Monday, October 20, 2014

Importance of Eye to Eye Contact

"I am a happy driver."  "I will look often into the eyes of the baby." These are the resolves the unmarried mothers are shouting out in the school for mothers conducted by the diocese. The priest president of the New Life Center in a diocese begins his article in Window from the Ark of the Catholic Times, with the above short phrases and explains the importance of gazing into the eyes of the newly born babies.

He began reading some of the books he had in his library. One of the books was written by Christine de Marcellus de Vollmer who came to Korea in 2011 to receive an award from the Seoul Diocese Committee on Life.

Science, he says, has shown us a new understanding of the importance of the brain especially in the first 6 years of life. The cerebral cortex grows according to the stimulation and not automatically during the first 6 years of life. We tend to give credit for a person's talent and temperament to the family history, but even the cortico-limbic lobes develops with stimulation given to the baby during the first years of life. Simply expressed, the brain develops by the concern the baby receives: the self-consciousness, feelings, discipline, peace and happiness are all related to the love and caresses the baby receives from the mother.

The priest introduces us also to Dr. Allan Schore whose ideas on the brain and emotional life of a child  are epoch making. The time the mother spends gazing at her child are important for emotional growth. It is a mutual gazing. When the mother  gazes into the eyes of a baby she is transferring her energy to the baby which in turn stimulates the brain of the baby. This transaction between the mother and child brings about a neural biochemical reaction that releases endorphin and similar matter which helps to develop the brain but also makes for a happy mood in the child resulting in a smile.This reaction will allow the mother to know how to react and give the baby a chance to return to a more quiet state. The baby will be asking for more stimulation with growth which the mother can respond to.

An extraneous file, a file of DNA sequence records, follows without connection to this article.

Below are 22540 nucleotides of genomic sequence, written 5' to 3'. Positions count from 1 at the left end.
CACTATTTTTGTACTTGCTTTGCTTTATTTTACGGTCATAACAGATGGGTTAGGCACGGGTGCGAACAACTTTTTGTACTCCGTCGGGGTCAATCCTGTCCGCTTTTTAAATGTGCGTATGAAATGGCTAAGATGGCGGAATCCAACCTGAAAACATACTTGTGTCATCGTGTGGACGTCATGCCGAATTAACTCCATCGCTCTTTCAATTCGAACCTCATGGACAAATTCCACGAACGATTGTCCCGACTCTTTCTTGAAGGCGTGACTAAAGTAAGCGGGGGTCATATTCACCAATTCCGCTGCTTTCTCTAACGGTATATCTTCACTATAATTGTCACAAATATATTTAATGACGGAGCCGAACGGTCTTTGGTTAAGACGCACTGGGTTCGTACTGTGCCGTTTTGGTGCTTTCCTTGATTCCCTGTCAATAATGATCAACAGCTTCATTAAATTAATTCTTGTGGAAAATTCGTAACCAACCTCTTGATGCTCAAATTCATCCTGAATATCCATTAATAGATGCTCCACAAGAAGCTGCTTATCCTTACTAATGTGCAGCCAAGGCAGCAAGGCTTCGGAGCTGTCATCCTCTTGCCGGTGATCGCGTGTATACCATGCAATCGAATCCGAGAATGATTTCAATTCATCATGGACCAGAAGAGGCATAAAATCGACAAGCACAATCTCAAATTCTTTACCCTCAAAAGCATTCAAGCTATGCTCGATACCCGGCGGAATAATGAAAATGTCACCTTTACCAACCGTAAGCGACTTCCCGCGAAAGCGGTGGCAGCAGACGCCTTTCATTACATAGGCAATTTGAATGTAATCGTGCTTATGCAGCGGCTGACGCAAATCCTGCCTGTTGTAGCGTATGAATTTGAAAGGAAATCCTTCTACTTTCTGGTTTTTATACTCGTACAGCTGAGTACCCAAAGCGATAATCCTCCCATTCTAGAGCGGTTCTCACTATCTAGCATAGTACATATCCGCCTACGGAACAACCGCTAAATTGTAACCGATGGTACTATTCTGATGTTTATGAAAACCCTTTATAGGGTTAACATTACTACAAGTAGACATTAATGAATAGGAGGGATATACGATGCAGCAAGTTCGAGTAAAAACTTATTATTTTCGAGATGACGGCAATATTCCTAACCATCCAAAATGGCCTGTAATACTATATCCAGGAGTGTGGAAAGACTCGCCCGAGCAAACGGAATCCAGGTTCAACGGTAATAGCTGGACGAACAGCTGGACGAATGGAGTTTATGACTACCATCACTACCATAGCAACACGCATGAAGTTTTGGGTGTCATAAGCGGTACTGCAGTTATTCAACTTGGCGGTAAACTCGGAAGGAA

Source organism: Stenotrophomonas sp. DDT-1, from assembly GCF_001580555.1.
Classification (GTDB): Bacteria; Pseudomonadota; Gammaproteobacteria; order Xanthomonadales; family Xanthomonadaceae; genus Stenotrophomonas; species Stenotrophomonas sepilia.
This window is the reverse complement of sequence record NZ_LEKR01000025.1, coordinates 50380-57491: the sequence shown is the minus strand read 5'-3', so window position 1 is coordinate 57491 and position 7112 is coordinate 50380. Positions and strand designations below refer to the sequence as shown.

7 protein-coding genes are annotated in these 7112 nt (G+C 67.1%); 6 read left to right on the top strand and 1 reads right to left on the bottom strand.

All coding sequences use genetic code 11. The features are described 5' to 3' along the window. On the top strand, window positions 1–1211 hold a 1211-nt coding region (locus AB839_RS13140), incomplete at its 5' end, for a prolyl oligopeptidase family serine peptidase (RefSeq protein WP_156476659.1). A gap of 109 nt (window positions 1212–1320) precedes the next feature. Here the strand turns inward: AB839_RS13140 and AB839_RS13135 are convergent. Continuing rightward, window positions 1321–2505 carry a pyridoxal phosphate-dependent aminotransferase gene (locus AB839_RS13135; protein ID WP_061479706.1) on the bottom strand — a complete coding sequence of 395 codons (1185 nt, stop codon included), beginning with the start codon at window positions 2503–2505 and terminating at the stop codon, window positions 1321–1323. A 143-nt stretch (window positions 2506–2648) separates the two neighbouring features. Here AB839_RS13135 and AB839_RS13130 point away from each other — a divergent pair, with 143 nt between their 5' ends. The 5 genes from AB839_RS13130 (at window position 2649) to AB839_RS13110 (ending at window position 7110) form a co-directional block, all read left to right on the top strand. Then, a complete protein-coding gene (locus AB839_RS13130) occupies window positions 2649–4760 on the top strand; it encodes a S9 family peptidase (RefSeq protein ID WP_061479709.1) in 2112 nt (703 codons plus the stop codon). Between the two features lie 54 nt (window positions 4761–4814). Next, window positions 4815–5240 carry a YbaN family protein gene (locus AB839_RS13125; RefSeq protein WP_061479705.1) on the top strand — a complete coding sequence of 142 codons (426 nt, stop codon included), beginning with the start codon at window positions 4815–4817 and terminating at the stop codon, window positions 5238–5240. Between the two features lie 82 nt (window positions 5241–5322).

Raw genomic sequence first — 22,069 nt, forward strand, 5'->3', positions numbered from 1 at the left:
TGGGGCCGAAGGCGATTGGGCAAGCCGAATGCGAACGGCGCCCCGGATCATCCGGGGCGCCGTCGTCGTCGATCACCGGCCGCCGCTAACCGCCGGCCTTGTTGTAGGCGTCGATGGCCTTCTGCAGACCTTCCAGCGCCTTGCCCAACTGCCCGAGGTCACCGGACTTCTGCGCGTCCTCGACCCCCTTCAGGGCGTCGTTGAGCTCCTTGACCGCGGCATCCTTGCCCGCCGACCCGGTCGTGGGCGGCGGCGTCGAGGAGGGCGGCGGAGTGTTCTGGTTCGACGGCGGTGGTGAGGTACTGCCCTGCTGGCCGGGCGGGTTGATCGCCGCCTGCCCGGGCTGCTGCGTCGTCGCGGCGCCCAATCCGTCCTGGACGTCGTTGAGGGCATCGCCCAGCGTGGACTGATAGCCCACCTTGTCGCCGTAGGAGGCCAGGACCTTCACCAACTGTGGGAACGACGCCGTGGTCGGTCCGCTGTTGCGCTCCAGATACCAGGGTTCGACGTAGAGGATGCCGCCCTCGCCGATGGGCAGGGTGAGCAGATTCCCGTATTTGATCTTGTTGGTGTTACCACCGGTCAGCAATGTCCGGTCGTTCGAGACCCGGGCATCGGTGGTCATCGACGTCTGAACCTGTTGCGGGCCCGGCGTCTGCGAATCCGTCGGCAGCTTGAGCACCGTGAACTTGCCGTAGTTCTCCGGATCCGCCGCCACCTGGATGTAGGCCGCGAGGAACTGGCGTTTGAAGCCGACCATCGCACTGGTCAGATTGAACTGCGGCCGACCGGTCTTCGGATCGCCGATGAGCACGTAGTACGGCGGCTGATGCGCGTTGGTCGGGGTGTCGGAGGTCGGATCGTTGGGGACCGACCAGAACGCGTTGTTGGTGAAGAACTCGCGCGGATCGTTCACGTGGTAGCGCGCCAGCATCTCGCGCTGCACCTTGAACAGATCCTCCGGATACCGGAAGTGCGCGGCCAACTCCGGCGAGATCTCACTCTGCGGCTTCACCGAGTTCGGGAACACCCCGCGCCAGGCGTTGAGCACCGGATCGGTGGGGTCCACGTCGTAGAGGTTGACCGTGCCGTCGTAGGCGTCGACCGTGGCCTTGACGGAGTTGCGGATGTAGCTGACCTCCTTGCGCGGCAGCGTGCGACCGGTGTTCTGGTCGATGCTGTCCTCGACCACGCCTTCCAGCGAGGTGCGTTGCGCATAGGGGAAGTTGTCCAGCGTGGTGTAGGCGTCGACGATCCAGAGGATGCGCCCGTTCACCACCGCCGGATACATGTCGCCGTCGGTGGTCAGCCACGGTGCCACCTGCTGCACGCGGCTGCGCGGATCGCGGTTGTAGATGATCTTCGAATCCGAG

In Korean society today both parents in many cases are working and have to put their children in nurseries and day care centers. The priest is not against the woman's  desire for self realization by entering society, but hopes that they will find quality time to spend with the babies.

Not only the mother but all the family members should be conscious of this reality. He recalls seeing a family in a restaurant where everybody was busy with their smart phones and nobody was talking. We have to put people first in our culture and see the importance of the eye to eye contact between husband and wife, parents and children. 

When Pope Francis came to Korea his words were important, but his eye to eye contact, his clasping of hands and embracing of many had much meaning.  The pope's dream to see a culture were persons are at the center should also be our dream and we can begin  to work for this realization by our eye to eye contact with those whom we meet, especially those who are having difficulties in life.

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